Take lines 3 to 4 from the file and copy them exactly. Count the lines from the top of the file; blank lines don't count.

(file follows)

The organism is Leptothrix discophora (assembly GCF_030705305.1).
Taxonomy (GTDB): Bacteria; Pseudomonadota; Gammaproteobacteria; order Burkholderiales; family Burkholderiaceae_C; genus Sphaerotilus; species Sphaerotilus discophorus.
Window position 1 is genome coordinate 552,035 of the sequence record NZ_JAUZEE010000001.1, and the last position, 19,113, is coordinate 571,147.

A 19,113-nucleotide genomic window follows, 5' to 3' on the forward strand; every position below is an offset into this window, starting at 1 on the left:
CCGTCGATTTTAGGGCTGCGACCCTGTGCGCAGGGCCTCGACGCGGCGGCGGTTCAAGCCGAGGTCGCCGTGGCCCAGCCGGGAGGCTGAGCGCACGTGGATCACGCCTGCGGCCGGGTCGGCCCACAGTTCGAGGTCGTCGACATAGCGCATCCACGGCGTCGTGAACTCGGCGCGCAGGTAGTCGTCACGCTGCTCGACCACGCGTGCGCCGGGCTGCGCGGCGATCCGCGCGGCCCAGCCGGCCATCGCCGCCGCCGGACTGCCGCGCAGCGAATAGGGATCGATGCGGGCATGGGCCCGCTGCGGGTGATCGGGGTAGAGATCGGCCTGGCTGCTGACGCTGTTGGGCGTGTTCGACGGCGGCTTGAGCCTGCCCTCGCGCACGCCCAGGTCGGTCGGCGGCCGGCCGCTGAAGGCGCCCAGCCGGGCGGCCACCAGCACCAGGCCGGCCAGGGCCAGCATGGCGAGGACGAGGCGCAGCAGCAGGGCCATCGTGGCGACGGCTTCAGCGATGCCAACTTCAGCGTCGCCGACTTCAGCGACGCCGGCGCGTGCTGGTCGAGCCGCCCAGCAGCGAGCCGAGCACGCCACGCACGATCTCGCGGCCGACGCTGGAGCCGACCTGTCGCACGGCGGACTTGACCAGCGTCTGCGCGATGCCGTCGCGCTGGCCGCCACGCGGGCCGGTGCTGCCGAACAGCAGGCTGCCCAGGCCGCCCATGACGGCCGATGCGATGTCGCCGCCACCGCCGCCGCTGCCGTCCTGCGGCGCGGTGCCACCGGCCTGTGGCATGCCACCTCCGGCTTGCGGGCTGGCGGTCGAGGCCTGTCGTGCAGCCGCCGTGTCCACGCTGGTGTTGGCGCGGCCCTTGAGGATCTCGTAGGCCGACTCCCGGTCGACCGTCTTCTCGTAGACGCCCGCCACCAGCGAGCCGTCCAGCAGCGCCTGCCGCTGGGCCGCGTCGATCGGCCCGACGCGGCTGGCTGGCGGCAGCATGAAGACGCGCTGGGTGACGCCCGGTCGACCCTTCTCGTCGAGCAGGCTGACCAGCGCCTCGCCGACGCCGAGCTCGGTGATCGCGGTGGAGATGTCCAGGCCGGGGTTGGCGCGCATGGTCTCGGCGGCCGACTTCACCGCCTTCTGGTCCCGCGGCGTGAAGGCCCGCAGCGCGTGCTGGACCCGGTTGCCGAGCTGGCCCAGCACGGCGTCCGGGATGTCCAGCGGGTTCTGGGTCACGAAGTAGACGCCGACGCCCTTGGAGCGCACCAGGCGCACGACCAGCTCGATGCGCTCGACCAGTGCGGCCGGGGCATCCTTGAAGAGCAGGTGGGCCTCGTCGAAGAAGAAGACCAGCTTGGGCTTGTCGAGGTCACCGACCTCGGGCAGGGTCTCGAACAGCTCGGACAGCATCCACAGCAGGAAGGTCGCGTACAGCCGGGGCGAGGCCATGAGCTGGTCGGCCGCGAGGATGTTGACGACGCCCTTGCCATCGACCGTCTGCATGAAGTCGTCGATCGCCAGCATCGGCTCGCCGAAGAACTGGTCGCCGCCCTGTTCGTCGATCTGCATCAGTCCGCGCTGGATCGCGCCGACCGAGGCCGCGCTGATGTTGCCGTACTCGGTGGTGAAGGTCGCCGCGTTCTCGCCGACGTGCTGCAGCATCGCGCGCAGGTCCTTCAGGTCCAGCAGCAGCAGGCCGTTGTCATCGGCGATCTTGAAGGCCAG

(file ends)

Window position 1 is genome coordinate 552,035 of the sequence record NZ_JAUZEE010000001.1, and the last position, 19,113, is coordinate 571,147.

A 19,113-nucleotide genomic window follows, 5' to 3' on the forward strand; every position below is an offset into this window, starting at 1 on the left: